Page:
Strongly regular graph over subspaces

Let $\Gamma = (V,E)$ be the graph with $V = \{ U \leq \mathbb{F}_q^4 \, | \, \dim(U) = 2\}$ and $E = \{ \{U_1,U_2\} \, | \, \dim(U_1 \cap U_2) = 1 \}$. Show that $\Gamma$ is a strongly regular graph and caluclate its parameters $(n,k,\lambda,\mu)$.

It is clear that $n = \frac{(q^4-1)(q^4-q)}{(q^2-1)(q^2-q)} = (q^2+1)(q^2+q+1)$. Now I'd like to determine the regularity, let $U_1 = \left<v_1,v_2\right>$, then I need to count the $\left<w_1,w_2\right> = U_2 \leq F_q^4$ with $U_1 \cap U_2$ is a line.

Let $M = (v_1|v_2|w_1|w_2) \in \mathbb{F}_q^{4 \times 4}$ be the matrix with column-vectors from the basis of both subspaces. $U_1 \cap U_2$ has dimension $1$ iff $M$ has rank $3$. Now I'm trying to count the number of possible vectors for $w_1$ and $w_2$.

$w_1$ can not be $0$ or linear dependent to $v_1,v_2$ and therefore there exist $q^4-(q^2-1)$ possibilities. $w_2$ can not be $0$ and linear dependent to $w_1$ but linear dependent to $v_1,v_2$. My assumption for $k$ would be the product of both possibilites. However, I'm struggling to calculate them properly.

Apart from that my question is how to calculate $\lambda$ and $\mu$?

Nice work so far, you have $n$.

To figure out $k$, you take an arbitrary 2-dimensional subspace $U_{1} = \langle v_{1}, v_{2} \rangle$, as you have done; to count the subspaces $U_{2}$, it is easiest to restrict yourself to the case where $w_{1} \in U_{1}$; (Note: it is ok to have $w_{1}$ linearly dependent to $v_{1}$ and $v_{2}$, in fact it is best to assume that this is the case). So count the number of possible choices for $w_{1}$, dividing by $(q-1)$ to account for vectors that determine the same line of $U_{1}$. Then, once you have chosen $w_{1}$, count the number of possibilities for $w_{2} \not \in U_{1}$ (again, dividing afterwards to account for overcounting).

Calculating $\lambda$ and $\mu$ is a bit tougher.

For $\lambda$, try to consider $U_{1} = \langle v,u \rangle$ and $U_{2} = \langle v,w \rangle$, sharing the line $\langle v \rangle$. Now you want to consider the number of subspaces $U_{3}$ sharing a line with both. Consider separately the case where $U_{3}$ contains $\langle v \rangle$, and the case where $U_{3}$ intersects $U_{1}$ and $U_{2}$ in different lines (hint: if you take lines through the origin $\ell_{1} \in U_{1}$ and $\ell_{2} \in U_{2}$ with $\ell_{1} \neq \ell_{2}$, then $\langle \ell_{1}, \ell_{2} \rangle$ uniquely determines $U_{3}$).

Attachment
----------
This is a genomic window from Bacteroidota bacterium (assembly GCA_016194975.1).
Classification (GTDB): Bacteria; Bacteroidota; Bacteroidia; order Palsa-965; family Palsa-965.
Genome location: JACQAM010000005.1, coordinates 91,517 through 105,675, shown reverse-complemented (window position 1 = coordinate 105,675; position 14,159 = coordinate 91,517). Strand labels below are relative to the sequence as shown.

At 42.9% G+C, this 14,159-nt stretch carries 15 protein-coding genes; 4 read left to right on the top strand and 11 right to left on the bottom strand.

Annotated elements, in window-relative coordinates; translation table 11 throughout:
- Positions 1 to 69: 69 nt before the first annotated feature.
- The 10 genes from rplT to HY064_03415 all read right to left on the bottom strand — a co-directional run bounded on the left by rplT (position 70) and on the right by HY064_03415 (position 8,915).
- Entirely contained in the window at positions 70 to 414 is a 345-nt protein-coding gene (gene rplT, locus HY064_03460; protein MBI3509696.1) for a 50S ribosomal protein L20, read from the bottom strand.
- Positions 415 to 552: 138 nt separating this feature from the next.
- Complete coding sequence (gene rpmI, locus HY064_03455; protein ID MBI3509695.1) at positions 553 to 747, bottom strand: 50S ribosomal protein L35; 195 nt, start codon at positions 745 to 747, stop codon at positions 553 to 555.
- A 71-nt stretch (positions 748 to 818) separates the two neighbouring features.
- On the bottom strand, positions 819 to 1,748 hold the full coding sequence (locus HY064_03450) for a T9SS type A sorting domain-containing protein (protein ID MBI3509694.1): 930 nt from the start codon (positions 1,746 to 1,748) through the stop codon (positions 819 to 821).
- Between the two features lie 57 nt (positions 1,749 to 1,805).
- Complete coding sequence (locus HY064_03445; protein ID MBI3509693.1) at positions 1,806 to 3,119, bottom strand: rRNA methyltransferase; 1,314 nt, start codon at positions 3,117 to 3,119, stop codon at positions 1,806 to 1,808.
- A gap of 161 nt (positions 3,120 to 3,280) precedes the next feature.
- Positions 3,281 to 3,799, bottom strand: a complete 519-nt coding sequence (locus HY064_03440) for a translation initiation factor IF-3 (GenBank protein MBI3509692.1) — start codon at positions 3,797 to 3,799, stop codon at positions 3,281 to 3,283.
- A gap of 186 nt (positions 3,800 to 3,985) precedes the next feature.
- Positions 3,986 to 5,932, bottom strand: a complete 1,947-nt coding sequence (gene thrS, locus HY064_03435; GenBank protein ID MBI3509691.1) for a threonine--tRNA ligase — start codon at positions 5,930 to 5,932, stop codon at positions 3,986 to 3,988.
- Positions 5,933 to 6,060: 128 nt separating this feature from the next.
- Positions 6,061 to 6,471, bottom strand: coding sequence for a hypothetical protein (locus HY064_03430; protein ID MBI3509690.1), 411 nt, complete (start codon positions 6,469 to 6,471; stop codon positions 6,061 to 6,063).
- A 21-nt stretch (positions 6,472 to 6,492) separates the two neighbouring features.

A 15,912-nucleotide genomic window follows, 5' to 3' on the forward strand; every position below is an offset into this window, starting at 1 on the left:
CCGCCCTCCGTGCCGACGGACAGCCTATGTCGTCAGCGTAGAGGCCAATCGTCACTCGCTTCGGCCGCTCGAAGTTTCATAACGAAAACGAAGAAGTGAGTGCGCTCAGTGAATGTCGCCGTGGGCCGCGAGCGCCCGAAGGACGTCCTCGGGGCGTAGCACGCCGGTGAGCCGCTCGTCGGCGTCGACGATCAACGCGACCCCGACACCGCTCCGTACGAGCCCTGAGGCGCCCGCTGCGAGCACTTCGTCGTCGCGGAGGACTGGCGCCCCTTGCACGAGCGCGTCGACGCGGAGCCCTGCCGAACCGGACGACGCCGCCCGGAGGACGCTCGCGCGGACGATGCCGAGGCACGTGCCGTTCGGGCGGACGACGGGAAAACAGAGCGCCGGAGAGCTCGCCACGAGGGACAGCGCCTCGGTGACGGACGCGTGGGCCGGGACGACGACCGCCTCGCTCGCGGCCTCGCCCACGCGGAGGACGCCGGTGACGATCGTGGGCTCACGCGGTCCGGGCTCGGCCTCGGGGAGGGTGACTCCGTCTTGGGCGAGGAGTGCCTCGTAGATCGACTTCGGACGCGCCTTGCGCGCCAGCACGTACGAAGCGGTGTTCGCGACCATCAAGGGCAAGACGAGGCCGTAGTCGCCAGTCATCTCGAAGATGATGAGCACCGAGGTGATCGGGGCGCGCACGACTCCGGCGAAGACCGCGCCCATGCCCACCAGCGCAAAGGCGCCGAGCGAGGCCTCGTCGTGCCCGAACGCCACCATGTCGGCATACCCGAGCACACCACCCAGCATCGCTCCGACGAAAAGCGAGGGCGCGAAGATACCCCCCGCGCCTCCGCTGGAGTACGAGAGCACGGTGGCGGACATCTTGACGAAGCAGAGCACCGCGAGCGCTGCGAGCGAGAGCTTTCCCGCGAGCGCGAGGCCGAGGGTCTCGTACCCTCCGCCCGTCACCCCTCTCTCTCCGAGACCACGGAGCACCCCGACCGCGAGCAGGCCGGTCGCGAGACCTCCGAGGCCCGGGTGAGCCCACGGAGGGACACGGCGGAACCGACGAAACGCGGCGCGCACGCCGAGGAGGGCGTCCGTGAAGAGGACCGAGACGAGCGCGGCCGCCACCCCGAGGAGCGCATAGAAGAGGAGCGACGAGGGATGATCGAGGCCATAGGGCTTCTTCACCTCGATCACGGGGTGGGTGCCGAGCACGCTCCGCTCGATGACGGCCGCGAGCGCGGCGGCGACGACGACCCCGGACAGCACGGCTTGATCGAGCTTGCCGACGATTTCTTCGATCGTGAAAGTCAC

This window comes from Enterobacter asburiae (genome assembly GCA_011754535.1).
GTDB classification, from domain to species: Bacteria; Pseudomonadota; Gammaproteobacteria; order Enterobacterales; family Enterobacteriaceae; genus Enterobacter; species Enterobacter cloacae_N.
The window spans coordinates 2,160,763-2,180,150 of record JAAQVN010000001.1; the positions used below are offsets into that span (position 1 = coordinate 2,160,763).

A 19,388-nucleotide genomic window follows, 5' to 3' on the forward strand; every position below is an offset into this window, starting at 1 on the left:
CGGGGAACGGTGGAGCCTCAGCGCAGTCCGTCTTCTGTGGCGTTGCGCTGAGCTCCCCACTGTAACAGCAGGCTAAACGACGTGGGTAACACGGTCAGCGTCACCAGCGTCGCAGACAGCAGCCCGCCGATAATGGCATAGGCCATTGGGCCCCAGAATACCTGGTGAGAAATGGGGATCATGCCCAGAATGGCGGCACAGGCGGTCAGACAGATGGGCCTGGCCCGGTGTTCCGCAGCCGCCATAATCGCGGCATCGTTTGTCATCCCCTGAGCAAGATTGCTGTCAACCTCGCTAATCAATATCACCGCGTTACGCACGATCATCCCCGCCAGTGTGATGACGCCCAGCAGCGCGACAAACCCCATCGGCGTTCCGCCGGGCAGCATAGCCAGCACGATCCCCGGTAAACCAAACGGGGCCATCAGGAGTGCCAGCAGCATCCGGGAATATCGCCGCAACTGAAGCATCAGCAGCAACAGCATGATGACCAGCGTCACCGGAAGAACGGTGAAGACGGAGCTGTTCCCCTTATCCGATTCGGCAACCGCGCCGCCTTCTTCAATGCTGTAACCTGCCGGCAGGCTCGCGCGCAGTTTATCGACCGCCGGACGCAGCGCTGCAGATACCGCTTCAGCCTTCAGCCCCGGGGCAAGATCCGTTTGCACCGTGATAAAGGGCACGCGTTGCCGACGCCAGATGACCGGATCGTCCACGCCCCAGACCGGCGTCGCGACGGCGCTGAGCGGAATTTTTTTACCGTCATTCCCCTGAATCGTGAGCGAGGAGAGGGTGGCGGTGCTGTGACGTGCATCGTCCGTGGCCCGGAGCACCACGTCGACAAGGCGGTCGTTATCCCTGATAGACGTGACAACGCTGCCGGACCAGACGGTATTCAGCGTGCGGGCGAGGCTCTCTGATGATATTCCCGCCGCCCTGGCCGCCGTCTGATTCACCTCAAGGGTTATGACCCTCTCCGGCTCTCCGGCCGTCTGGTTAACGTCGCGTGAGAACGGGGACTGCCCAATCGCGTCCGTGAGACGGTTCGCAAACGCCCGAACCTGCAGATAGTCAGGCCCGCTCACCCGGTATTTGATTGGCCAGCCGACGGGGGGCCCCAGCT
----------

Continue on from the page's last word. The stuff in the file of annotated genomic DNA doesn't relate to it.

• Note that if you have $n$, $k$ and $\lambda$, then counting edges joining vertices adjacent to a vertex $u$ to a vertex at distance two from $u$ gives that $k(k-1-\lambda)=(n-1-k)\mu$. To my mind it is easier to compute $\mu$ than $\lambda$. – Chris Godsil Dec 2 '16 at 0:39
• @ChrisGodsil Very true, that's a good point that to compute $\mu$ you don't have to consider two separate cases for $U_{3}$. – Morgan Rodgers Dec 2 '16 at 2:30
• @MorganRodgers Thank you so far, so let me try to do the calculation. Let $w_1$ be in $U_1$, therefore it is linear dependent to $v_1,v_2$. In $U_1$ there are $q^2$ vectors. Since I don't want $w_1$ to be $0$ there are $\frac{q^2-1}{q-1} = q+1$ possibilities. For $w_2$ it would be $\frac{q^4-q^2}{q-1} = q^2(q+1)$ possibilites. Hence, $k = q^2(q+1)^2$. – PeterMcCoy Dec 3 '16 at 13:07
• @ChrisGodsil I know the relation/equation between the parameters but if I have to show that $\Gamma$ is a strongly regular graph, I have to first prove the existence of all parameters and can then use this equation to prove the "plausibility" or am I wrong? – PeterMcCoy Dec 3 '16 at 13:10
• @PeterMcCoy: you're correct. But you can use symmetry to see that the graph is strongly regular - the linear group maps pairs of subspaces to pairs of subspaces while preserving the dimension of the intersection. – Chris Godsil Dec 3 '16 at 13:24